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Transportation Technology

Commercial Amphibious Vehicle Is Part ATV Part Jet Ski 76

Hugh Pickens writes "The Washington Post reports that a new vehicle could soon be zooming out of James Bond's garage — or pond — as the Quadski, a one-person all-terrain vehicle that doubles as a personal watercraft, is being billed by its makers as the first high-speed, commercially available amphibious vehicle. Scheduled to go on sale in the U.S. by the end of this year for around $40,000, the four-cylinder, BMW-supplied engine can drive up to 45 miles per hour on land and do a brisk 45 miles per hour in the water (video). 'You just drive straight into the water, quite fast, and keep on going. It's sort of magic,' says Alan Gibbs, the founder of Gibbs Sports Amphibians. The company is also preparing to introduce the Phibian, a 30-foot long, 6.5-ton model, and the Humdinga, a 22-foot, 3.5-ton model, which are both intended for the military and first responders. The company plans to produce 20 Quadskis per day with 150 employees when the plant is in full operation and expects to sell around 1,000 Quadskis in the first year. 'We'll respond to how the market develops,' says Gibbs. 'We wouldn't be doing it without being very confident people will love them.'"
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Commercial Amphibious Vehicle Is Part ATV Part Jet Ski

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  • man I saw the videos yesterday...

    looks like it would be great for out in the bush up here in Alaska!!!

  • by HangingChad ( 677530 ) on Tuesday October 16, 2012 @08:11AM (#41667531) Homepage
    Enclose the cockpit, add some seat belts and safety features and that would be a heck of a commuter car for people who live someplace like Seattle. No more ferry lines!
    • by JustOK ( 667959 ) on Tuesday October 16, 2012 @08:13AM (#41667543) Journal

      Add blackjack and hookers and a Starbucks.

    • by Anonymous Coward

      They do - it's called the Aquada. It would save me crazy amounts of time driving through rather than around all the lakes around here. Unfortunately it looks like they have run into regulatory issues with it - http://www.autoblog.com/2010/07/06/report-gibbs-aquada-amphibious-car-hobbled-by-federal-requireme/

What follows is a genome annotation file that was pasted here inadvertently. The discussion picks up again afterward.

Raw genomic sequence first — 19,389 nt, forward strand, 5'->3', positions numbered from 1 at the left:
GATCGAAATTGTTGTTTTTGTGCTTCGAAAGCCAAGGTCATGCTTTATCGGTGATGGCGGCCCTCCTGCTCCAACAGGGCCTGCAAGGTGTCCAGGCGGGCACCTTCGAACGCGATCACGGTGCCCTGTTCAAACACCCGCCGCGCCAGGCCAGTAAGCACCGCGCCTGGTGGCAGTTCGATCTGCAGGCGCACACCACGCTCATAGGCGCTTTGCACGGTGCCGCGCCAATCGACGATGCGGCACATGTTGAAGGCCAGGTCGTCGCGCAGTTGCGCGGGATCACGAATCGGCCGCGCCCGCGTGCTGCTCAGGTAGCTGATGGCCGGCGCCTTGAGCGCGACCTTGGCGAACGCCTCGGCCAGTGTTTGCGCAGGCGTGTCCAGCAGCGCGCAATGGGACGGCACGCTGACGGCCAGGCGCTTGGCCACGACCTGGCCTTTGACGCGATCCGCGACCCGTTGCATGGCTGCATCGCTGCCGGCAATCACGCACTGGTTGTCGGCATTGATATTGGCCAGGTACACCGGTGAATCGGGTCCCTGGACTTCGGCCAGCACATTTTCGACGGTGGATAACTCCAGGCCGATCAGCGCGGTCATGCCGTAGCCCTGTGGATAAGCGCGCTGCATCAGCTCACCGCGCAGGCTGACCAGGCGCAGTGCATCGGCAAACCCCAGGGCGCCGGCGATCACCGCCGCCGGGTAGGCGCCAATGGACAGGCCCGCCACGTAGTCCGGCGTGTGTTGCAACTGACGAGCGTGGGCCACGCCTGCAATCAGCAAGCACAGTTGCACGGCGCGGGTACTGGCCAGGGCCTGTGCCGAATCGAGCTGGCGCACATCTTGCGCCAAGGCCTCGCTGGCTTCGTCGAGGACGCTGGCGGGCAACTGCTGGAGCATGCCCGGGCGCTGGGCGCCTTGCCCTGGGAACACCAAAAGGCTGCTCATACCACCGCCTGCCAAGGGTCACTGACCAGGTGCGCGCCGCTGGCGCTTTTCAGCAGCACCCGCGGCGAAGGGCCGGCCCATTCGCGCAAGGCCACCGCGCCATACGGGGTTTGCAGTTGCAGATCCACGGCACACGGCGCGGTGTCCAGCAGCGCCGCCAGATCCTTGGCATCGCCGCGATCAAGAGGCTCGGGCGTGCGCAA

• by spasm ( 79260 )

      Although keep in mind even the most fuel efficient jetskis barely do 6-7 mpg.

    • by Bigby ( 659157 )

      Or NYC

  • by Turminder Xuss ( 2726733 ) on Tuesday October 16, 2012 @08:21AM (#41667577)
    Pffft, I had a car that had half that functionality 20 years ago. Driving OUT of the water though, that would be new for me.
  • Meh (Score:4, Informative)

    by coinreturn ( 617535 ) on Tuesday October 16, 2012 @08:21AM (#41667589)
    Limited use, really. Sure, the video makes it look great, but it has a much wider wheelbase than your typical ATV (more like one of those utility side-by-side vehicles) and looks like it doesn't have great ground clearance.
    • Re:Meh (Score:5, Funny)

      by Idbar ( 1034346 ) on Tuesday October 16, 2012 @09:11AM (#41667961)
      How is this vehicle limited use? This vehicle comes with a perfect timing after the release of Apple maps. That's how innovation is motivated!
      • I'd want to use both hands to drive that thing; but I can't if I have to hold the iphone5 above the water...

    • You can buy a new jet ski for around $8000 and a new ATV for around $2000, meaning you could buy both for 1/4th the price.

      There is another issue that jet skis probably suck at dragging huge wheels through the water, meaning that even if this guy isn't nearly as cool at that jet ski for doing jet ski stuff. I'd imagine it's not quite as cool for doing ATV stuff either

      If you must travel on both land and water, then you should look into hovercraft instead. I believe most hovercrafts cost more than $40k, but

      • by Lashat ( 1041424 )

        This is the most overwhelming problem of all COST!!! Maybe there is a Search and Rescue market, but this is a tough sell for consumers.